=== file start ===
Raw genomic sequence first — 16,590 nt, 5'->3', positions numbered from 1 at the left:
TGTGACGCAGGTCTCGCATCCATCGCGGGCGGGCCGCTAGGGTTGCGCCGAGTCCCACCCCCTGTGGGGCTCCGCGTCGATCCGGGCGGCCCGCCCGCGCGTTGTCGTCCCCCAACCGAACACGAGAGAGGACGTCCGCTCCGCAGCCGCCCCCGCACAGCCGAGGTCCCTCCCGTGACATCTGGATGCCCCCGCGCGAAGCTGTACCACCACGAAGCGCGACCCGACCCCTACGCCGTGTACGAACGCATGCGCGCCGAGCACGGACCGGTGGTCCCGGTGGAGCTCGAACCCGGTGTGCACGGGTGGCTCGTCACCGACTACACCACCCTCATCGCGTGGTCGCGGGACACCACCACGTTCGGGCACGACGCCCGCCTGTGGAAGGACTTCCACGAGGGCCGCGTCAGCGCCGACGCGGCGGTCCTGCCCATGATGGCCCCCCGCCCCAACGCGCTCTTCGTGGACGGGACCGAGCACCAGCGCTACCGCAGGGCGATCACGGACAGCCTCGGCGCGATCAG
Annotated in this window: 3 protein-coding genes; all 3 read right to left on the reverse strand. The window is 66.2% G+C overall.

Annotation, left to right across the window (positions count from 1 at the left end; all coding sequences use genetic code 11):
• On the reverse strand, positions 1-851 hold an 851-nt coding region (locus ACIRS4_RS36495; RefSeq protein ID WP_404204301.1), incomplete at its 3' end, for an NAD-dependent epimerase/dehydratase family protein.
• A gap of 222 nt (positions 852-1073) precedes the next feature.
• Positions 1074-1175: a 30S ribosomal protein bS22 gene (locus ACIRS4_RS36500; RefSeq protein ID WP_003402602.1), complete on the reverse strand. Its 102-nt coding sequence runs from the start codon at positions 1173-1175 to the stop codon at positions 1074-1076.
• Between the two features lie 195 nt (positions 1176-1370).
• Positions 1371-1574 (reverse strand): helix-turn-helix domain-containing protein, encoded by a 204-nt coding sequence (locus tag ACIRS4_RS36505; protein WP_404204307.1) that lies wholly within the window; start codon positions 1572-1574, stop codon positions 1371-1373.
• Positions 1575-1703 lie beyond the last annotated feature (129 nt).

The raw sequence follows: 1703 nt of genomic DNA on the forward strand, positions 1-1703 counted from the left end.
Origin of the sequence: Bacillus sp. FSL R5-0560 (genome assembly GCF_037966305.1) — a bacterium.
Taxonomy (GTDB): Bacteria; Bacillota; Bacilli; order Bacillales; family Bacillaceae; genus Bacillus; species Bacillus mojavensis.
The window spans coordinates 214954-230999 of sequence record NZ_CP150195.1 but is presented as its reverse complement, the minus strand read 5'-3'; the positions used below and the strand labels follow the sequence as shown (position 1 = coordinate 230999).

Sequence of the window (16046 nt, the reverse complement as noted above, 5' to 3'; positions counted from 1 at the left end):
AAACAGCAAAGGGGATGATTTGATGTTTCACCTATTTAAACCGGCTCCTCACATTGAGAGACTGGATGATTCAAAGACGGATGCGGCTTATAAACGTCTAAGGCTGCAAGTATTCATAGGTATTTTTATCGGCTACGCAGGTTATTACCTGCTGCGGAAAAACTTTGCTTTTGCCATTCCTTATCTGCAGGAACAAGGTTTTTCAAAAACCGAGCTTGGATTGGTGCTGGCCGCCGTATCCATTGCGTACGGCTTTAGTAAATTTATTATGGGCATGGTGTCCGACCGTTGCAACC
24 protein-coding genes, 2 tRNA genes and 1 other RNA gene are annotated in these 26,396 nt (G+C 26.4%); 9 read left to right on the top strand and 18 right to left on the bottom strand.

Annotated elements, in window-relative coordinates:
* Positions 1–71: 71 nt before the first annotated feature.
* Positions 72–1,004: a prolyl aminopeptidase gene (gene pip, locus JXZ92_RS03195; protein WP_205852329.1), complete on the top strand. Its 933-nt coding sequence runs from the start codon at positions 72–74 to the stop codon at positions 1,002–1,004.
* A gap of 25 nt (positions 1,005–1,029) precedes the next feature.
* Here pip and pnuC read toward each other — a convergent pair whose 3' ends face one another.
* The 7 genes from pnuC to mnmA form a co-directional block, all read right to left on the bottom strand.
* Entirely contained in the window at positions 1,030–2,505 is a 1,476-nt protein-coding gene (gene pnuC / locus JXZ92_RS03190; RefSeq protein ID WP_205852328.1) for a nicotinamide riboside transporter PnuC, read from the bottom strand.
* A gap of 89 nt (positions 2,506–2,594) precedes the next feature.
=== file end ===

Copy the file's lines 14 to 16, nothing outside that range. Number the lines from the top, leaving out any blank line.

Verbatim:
The window spans coordinates 214954-230999 of sequence record NZ_CP150195.1 but is presented as its reverse complement, the minus strand read 5'-3'; the positions used below and the strand labels follow the sequence as shown (position 1 = coordinate 230999).

Sequence of the window (16046 nt, the reverse complement as noted above, 5' to 3'; positions counted from 1 at the left end):
AAACAGCAAAGGGGATGATTTGATGTTTCACCTATTTAAACCGGCTCCTCACATTGAGAGACTGGATGATTCAAAGACGGATGCGGCTTATAAACGTCTAAGGCTGCAAGTATTCATAGGTATTTTTATCGGCTACGCAGGTTATTACCTGCTGCGGAAAAACTTTGCTTTTGCCATTCCTTATCTGCAGGAACAAGGTTTTTCAAAAACCGAGCTTGGATTGGTGCTGGCCGCCGTATCCATTGCGTACGGCTTTAGTAAATTTATTATGGGCATGGTGTCCGACCGTTGCAACC